ED builds on the accomplishments of the original with the proc gen. It uses algo that generate stuff with a seed. Is used to compress data by avoiding to store billions of star system data. Instead you call algo and have generate the current place you're in with a fixed seed.And yet, it is true. If it was rng we would not be able to encounter the same things in the same spots every time. That is why the procedural generation in ED is fundamentally deterministic and not random.
In the case of the Stellar Forge it is even more true due to the fact that the star systems distribution and composition in it is not just based on an rng seed alone but based on actual galaxy disc matter density maps as currently known for the milky way. This in turn leads to very specific types of stars, systems composition, number of bodies, masses, temperatures and chemistry (and therefore colour) in them depending on where you are in the galaxy. If you actually watch the video I linked above you can learn about it, in particular min 13:05. It may very well have some random elements aswell but just to add flavour and fluff to the very deterministic core of the proc gen of the star systems based on actual galaxy data.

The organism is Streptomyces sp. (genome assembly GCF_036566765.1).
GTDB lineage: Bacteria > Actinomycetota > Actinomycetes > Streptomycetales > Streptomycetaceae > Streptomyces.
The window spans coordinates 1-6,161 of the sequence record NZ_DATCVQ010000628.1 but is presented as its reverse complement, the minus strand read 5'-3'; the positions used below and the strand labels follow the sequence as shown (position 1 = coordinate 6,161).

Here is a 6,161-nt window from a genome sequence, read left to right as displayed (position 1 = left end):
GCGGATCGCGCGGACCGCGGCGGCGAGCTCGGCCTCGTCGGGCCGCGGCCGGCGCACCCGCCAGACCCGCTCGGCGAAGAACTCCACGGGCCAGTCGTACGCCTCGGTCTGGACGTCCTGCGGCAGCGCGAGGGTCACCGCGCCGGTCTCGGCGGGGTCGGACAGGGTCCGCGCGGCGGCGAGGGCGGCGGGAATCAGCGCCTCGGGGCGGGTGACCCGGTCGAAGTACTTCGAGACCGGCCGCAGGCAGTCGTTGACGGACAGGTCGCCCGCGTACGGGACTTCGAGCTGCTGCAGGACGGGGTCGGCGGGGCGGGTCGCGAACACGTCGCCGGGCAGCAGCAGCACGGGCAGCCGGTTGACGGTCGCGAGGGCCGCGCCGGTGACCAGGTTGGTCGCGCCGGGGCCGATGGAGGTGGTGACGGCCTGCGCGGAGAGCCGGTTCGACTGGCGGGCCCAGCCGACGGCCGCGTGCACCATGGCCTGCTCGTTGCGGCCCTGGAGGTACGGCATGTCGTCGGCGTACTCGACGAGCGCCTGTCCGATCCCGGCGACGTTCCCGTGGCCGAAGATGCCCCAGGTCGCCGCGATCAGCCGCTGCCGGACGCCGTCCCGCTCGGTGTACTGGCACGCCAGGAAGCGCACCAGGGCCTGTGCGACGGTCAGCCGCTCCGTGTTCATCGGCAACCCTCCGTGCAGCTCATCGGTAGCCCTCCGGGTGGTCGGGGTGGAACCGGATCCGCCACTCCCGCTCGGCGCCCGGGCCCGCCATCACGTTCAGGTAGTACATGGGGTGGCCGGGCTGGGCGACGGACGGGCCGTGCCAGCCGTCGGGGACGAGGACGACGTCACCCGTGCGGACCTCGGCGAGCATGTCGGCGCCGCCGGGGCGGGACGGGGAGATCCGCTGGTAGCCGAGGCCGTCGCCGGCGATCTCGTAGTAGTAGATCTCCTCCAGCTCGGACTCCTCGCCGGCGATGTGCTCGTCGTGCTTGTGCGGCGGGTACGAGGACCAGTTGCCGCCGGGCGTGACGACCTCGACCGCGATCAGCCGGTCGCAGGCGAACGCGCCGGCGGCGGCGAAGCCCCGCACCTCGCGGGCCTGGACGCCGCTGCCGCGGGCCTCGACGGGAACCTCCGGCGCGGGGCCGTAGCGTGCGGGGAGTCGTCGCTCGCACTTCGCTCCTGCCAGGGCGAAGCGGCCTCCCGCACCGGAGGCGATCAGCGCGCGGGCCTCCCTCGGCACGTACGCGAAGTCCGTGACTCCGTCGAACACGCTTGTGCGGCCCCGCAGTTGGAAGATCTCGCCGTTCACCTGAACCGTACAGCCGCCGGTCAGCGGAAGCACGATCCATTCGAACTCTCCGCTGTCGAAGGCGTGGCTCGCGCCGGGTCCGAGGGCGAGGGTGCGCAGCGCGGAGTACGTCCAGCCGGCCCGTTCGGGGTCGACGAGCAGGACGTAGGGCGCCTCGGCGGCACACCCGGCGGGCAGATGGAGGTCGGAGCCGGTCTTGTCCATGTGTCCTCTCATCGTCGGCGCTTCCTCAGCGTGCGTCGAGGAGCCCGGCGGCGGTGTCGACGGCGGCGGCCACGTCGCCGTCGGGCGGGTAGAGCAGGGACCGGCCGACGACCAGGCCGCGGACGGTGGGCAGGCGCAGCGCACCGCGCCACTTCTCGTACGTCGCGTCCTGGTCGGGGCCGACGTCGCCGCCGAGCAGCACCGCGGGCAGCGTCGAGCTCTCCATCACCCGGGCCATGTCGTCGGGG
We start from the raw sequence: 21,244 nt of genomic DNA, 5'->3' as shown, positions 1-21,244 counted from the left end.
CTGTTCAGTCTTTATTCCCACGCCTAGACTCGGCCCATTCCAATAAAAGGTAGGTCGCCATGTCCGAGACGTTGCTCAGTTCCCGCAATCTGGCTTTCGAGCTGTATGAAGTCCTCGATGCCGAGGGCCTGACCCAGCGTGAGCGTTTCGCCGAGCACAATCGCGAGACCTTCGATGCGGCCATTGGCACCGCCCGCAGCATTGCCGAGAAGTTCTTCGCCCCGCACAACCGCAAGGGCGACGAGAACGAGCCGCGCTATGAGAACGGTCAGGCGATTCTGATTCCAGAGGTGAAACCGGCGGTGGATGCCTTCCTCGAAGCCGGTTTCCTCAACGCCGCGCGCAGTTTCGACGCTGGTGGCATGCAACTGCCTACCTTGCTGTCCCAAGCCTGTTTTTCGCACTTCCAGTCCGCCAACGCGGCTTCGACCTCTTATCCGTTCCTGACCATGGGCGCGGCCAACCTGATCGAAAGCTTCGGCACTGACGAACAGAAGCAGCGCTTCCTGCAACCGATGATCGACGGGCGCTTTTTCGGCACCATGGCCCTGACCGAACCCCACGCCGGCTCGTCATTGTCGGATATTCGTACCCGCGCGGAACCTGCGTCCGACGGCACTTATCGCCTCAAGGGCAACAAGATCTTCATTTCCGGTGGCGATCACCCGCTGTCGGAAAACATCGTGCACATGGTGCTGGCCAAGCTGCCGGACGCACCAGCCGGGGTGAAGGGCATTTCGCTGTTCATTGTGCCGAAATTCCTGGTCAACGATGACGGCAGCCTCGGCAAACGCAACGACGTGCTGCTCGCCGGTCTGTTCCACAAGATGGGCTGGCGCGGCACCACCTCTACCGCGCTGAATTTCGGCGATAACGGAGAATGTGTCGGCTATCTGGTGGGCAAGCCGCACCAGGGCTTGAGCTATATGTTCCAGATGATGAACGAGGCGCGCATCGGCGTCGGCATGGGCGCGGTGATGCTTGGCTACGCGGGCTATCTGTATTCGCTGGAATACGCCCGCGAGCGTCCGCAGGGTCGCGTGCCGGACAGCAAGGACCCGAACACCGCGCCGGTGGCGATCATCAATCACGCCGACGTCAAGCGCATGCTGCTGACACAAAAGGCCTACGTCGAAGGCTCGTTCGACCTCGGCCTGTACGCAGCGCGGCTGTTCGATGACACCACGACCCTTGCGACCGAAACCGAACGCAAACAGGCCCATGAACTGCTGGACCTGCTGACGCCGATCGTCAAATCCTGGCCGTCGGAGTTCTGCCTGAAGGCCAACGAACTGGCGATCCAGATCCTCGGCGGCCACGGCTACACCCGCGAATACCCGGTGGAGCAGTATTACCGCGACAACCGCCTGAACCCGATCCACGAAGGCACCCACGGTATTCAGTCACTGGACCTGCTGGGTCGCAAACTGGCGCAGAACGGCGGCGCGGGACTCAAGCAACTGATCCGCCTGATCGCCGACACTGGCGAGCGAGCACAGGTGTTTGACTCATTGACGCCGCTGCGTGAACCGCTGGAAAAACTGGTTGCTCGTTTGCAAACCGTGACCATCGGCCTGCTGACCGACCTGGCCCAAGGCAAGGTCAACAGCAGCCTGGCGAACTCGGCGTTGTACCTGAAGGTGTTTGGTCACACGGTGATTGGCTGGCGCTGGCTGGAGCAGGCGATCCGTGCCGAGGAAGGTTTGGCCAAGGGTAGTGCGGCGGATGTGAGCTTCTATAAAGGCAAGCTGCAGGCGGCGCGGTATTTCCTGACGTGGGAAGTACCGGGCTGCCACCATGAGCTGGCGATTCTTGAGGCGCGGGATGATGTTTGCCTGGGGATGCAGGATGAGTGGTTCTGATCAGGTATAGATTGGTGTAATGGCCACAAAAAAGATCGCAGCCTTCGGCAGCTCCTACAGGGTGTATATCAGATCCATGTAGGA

Not really, there is a very specific scientific base for how and where the systems are generated in the Elite galaxy, as per above. Not random or imaginary at all.
As shown above the stellar forge is not just a random algorithm. Not only it had to be designed to conform to known galaxy matter density distribution maps and produce logical results accordingly, but also it had to accomodate rationally all the actual existing celestial objetcs catalogued to date in it. The forge is so detailed that has managed to replicate reasonably well a certain number of recent real life discoveries like Trappist 1 or match certain theories like the ones related to the number of brown dwarves in the galaxy etc.
It is not a perfect system, but it is many orders of magnitude deeper and sophisticated than your "just a random based algorithm". Affording credit to it on the basis of scale alone (especially when you factor in all the actual real celestial catalogued items integrated to the system) is completely justified.
Proc gen often uses fixed assets to pair instead of total RNG, Warframes map tiles are crafted so they can fit together in multiple ways and generate different maps each times - but they all still play similarly.
Now why is important to have billions of star systems to visit I can't say - methinks a limited number would be better. If only for compressing content and make it findable for mortals.